• Admission Requirements: Candidates are admitted under the general regulations listed by the School of Graduate Studies. Applicants should have an exceptionally strong academic record with a grade average in the history of art and closely related subjects of at least an A- average in recent senior art history and/or humanities courses. Those applying with a MA in art history should have at least an A- average in their graduate courses. The Department also welcomes applications from outstanding candidates with a background other than art history (with at least 5 art history courses in their academic background). In addition to transcripts, a CV and three letters of reference, applicants must include a statement of intent and a sample research paper.  Acceptance is limited to students who propose theses corresponding to research expertise of faculty.  See faculty research profiles at https://arthistory.utoronto.ca/faculty/

PhD Program Entering with an MA

The basic requirements include a minimum of four seminars, two language exams (unless already completed with the MA), a comprehensive and dissertation-area exam, a colloquium presentation and a dissertation. One of these seminars must be FAH1001H: Methods in Art History (unless an exception has been made by the Director of Graduate Studies). You will be expected to maintain an A- average in your course work and complete your language exams in a timely fashion and before sitting the comprehensive exams; in addition, your progress will be reviewed annually to assure that you have met expectations. Students who fail to make satisfactory progress during the first two years may have their registration terminated. New students should attend Orientation to Art Historical Research Methods: a workshop designed to familiarize new students with research resources, led by the Department Librarian. Here is a typical itinerary through the PhD program for a fully-funded student (as we expect all PhD students to be):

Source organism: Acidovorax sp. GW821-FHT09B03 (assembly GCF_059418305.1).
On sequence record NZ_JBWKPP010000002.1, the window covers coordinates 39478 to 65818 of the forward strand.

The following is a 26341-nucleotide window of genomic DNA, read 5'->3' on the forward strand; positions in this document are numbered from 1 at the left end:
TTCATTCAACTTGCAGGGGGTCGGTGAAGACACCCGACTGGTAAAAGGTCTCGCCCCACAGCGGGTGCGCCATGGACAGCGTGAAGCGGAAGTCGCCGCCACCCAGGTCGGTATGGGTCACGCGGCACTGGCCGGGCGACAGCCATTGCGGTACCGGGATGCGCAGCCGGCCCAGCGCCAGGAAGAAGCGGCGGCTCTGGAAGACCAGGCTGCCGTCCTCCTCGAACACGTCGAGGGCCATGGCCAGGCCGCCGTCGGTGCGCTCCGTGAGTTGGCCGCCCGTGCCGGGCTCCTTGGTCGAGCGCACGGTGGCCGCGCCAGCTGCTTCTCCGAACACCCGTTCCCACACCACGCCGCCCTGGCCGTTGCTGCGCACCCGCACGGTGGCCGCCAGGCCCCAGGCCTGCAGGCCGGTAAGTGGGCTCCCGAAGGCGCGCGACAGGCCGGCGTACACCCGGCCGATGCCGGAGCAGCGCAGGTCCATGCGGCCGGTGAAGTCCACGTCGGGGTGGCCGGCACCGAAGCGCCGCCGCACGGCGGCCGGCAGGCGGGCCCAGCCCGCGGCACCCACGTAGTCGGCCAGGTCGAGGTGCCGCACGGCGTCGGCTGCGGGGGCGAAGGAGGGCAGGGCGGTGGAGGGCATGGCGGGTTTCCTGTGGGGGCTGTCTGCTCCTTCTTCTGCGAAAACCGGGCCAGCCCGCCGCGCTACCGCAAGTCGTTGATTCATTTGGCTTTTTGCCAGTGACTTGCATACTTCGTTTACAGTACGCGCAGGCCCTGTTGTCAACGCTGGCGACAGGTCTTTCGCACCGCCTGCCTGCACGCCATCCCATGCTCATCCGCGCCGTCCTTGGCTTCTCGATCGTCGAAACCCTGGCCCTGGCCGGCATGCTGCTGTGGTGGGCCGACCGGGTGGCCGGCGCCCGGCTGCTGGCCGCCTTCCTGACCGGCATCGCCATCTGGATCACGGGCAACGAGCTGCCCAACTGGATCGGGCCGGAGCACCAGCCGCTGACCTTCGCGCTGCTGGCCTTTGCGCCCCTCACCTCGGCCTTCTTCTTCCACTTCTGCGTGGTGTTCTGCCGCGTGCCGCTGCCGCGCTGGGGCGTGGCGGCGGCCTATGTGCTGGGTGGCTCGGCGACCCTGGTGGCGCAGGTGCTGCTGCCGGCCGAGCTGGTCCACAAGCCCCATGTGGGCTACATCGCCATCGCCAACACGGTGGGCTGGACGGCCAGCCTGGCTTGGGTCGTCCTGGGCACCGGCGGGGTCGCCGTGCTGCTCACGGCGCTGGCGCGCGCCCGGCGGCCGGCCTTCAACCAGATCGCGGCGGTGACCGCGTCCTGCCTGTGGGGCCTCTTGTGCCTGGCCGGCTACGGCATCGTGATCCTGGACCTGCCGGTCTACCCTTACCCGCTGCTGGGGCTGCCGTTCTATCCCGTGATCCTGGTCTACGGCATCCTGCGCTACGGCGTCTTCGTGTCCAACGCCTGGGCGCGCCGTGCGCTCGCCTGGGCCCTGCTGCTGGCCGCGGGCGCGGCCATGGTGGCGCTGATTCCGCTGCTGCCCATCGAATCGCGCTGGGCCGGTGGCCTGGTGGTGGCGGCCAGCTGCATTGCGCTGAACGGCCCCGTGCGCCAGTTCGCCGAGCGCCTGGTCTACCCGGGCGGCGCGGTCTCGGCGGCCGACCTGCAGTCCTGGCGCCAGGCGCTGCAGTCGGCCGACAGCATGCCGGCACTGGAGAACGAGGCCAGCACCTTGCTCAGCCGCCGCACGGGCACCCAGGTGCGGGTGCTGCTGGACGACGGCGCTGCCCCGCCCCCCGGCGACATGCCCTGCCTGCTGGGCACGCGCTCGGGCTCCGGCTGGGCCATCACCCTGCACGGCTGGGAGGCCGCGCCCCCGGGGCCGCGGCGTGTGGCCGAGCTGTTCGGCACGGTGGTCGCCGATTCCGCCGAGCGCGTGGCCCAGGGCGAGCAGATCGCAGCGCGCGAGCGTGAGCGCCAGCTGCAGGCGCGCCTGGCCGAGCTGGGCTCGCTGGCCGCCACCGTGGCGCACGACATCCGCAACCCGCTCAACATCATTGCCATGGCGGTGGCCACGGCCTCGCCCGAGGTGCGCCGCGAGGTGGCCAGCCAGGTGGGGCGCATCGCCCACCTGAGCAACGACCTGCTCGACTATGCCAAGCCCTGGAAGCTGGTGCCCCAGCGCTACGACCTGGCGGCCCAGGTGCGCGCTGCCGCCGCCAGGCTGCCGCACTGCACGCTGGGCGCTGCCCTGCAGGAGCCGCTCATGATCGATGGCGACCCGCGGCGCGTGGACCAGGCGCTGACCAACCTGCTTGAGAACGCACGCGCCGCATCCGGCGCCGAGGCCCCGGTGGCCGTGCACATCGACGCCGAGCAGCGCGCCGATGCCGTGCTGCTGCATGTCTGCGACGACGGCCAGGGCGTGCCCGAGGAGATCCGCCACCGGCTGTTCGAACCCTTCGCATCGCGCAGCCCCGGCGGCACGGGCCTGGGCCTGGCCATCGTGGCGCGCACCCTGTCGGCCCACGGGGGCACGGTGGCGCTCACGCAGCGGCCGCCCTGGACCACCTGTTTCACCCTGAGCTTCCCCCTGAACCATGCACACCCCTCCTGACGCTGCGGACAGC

• Year 1: course work; complete all language requirements; study for comprehensive exams.
    All students must complete FAH5000Y: Mandatory Comprehensive Examinations and Dissertation Topic Reading Course (1.0 FCE; credit/no credit) with the student’s interim supervisor to prepare for the comprehensive examinations.
  • Year 2: Qualifying Year: complete comprehensive exams during fall term; submit dissertation proposal; start dissertation research.
  • Years 3, 4 and 5: dissertation research, writing and a colloquium.
Art Gallery of Ontario © 2014. Bequest of Frank P. Wood, 1955

Art Gallery of Ontario © 2014. Bequest of Frank P. Wood, 1955

Direct Entry PhD Program